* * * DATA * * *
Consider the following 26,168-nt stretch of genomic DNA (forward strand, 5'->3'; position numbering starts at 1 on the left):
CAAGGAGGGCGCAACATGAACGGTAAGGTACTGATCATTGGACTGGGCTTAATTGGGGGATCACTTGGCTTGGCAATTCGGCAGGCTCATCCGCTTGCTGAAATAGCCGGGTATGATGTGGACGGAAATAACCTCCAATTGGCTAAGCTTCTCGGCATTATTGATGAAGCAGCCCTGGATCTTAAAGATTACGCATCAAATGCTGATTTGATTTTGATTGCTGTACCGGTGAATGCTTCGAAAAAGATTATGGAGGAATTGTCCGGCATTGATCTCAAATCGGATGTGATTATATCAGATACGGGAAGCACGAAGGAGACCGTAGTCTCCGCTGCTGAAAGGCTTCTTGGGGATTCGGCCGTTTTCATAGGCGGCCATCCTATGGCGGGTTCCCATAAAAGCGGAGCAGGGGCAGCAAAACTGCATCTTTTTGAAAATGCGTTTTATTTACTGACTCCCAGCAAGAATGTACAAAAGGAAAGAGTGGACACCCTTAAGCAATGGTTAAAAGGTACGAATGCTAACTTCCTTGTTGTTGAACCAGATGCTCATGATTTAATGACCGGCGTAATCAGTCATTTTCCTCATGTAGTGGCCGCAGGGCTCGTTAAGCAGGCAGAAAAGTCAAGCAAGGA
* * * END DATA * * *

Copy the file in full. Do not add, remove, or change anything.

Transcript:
Consider the following 26,168-nt stretch of genomic DNA (forward strand, 5'->3'; position numbering starts at 1 on the left):
CAAGGAGGGCGCAACATGAACGGTAAGGTACTGATCATTGGACTGGGCTTAATTGGGGGATCACTTGGCTTGGCAATTCGGCAGGCTCATCCGCTTGCTGAAATAGCCGGGTATGATGTGGACGGAAATAACCTCCAATTGGCTAAGCTTCTCGGCATTATTGATGAAGCAGCCCTGGATCTTAAAGATTACGCATCAAATGCTGATTTGATTTTGATTGCTGTACCGGTGAATGCTTCGAAAAAGATTATGGAGGAATTGTCCGGCATTGATCTCAAATCGGATGTGATTATATCAGATACGGGAAGCACGAAGGAGACCGTAGTCTCCGCTGCTGAAAGGCTTCTTGGGGATTCGGCCGTTTTCATAGGCGGCCATCCTATGGCGGGTTCCCATAAAAGCGGAGCAGGGGCAGCAAAACTGCATCTTTTTGAAAATGCGTTTTATTTACTGACTCCCAGCAAGAATGTACAAAAGGAAAGAGTGGACACCCTTAAGCAATGGTTAAAAGGTACGAATGCTAACTTCCTTGTTGTTGAACCAGATGCTCATGATTTAATGACCGGCGTAATCAGTCATTTTCCTCATGTAGTGGCCGCAGGGCTCGTTAAGCAGGCAGAAAAGTCAAGCAAGGA